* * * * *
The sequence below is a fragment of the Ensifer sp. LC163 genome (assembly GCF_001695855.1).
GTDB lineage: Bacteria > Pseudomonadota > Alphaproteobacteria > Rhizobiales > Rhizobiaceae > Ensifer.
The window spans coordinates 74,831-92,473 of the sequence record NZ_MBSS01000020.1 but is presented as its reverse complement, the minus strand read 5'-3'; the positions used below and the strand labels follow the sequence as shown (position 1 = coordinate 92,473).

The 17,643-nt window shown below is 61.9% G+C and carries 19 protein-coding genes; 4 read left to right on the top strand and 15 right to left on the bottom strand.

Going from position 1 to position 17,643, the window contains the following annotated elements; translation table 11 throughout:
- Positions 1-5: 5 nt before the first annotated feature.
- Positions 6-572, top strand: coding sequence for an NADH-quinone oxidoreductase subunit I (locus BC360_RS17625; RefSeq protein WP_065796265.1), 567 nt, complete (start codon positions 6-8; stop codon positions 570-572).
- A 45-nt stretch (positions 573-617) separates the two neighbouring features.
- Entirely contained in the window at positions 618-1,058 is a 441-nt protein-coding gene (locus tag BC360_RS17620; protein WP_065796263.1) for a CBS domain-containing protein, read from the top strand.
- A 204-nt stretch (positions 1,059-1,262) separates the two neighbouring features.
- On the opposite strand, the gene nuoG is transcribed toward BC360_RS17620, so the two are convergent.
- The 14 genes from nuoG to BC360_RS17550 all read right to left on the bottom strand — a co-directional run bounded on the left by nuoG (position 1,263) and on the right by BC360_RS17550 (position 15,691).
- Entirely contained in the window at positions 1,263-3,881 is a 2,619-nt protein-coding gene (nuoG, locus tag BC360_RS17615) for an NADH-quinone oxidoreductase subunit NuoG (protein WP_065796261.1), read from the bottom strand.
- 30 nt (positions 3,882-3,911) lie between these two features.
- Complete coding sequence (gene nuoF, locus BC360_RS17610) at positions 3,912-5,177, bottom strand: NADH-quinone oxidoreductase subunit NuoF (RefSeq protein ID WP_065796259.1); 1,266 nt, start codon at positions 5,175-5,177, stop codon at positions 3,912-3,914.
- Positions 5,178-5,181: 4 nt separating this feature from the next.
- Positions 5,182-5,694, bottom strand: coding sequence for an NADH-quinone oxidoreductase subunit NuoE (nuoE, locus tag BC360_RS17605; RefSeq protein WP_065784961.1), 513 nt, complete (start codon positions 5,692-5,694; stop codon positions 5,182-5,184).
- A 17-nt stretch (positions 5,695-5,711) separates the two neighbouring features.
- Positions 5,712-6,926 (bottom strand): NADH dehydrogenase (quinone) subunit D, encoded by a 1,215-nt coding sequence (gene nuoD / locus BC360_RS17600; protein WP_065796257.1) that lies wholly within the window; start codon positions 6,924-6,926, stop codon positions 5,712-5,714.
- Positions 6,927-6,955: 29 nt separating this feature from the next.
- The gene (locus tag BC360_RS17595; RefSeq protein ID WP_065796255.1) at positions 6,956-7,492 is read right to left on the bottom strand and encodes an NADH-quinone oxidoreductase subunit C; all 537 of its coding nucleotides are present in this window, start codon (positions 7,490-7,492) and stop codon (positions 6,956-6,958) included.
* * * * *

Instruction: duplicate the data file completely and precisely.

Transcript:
The sequence below is a fragment of the Ensifer sp. LC163 genome (assembly GCF_001695855.1).
GTDB lineage: Bacteria > Pseudomonadota > Alphaproteobacteria > Rhizobiales > Rhizobiaceae > Ensifer.
The window spans coordinates 74,831-92,473 of the sequence record NZ_MBSS01000020.1 but is presented as its reverse complement, the minus strand read 5'-3'; the positions used below and the strand labels follow the sequence as shown (position 1 = coordinate 92,473).

The 17,643-nt window shown below is 61.9% G+C and carries 19 protein-coding genes; 4 read left to right on the top strand and 15 right to left on the bottom strand.

Going from position 1 to position 17,643, the window contains the following annotated elements; translation table 11 throughout:
- Positions 1-5: 5 nt before the first annotated feature.
- Positions 6-572, top strand: coding sequence for an NADH-quinone oxidoreductase subunit I (locus BC360_RS17625; RefSeq protein WP_065796265.1), 567 nt, complete (start codon positions 6-8; stop codon positions 570-572).
- A 45-nt stretch (positions 573-617) separates the two neighbouring features.
- Entirely contained in the window at positions 618-1,058 is a 441-nt protein-coding gene (locus tag BC360_RS17620; protein WP_065796263.1) for a CBS domain-containing protein, read from the top strand.
- A 204-nt stretch (positions 1,059-1,262) separates the two neighbouring features.
- On the opposite strand, the gene nuoG is transcribed toward BC360_RS17620, so the two are convergent.
- The 14 genes from nuoG to BC360_RS17550 all read right to left on the bottom strand — a co-directional run bounded on the left by nuoG (position 1,263) and on the right by BC360_RS17550 (position 15,691).
- Entirely contained in the window at positions 1,263-3,881 is a 2,619-nt protein-coding gene (nuoG, locus tag BC360_RS17615) for an NADH-quinone oxidoreductase subunit NuoG (protein WP_065796261.1), read from the bottom strand.
- 30 nt (positions 3,882-3,911) lie between these two features.
- Complete coding sequence (gene nuoF, locus BC360_RS17610) at positions 3,912-5,177, bottom strand: NADH-quinone oxidoreductase subunit NuoF (RefSeq protein ID WP_065796259.1); 1,266 nt, start codon at positions 5,175-5,177, stop codon at positions 3,912-3,914.
- Positions 5,178-5,181: 4 nt separating this feature from the next.
- Positions 5,182-5,694, bottom strand: coding sequence for an NADH-quinone oxidoreductase subunit NuoE (nuoE, locus tag BC360_RS17605; RefSeq protein WP_065784961.1), 513 nt, complete (start codon positions 5,692-5,694; stop codon positions 5,182-5,184).
- A 17-nt stretch (positions 5,695-5,711) separates the two neighbouring features.
- Positions 5,712-6,926 (bottom strand): NADH dehydrogenase (quinone) subunit D, encoded by a 1,215-nt coding sequence (gene nuoD / locus BC360_RS17600; protein WP_065796257.1) that lies wholly within the window; start codon positions 6,924-6,926, stop codon positions 5,712-5,714.
- Positions 6,927-6,955: 29 nt separating this feature from the next.
- The gene (locus tag BC360_RS17595; RefSeq protein ID WP_065796255.1) at positions 6,956-7,492 is read right to left on the bottom strand and encodes an NADH-quinone oxidoreductase subunit C; all 537 of its coding nucleotides are present in this window, start codon (positions 7,490-7,492) and stop codon (positions 6,956-6,958) included.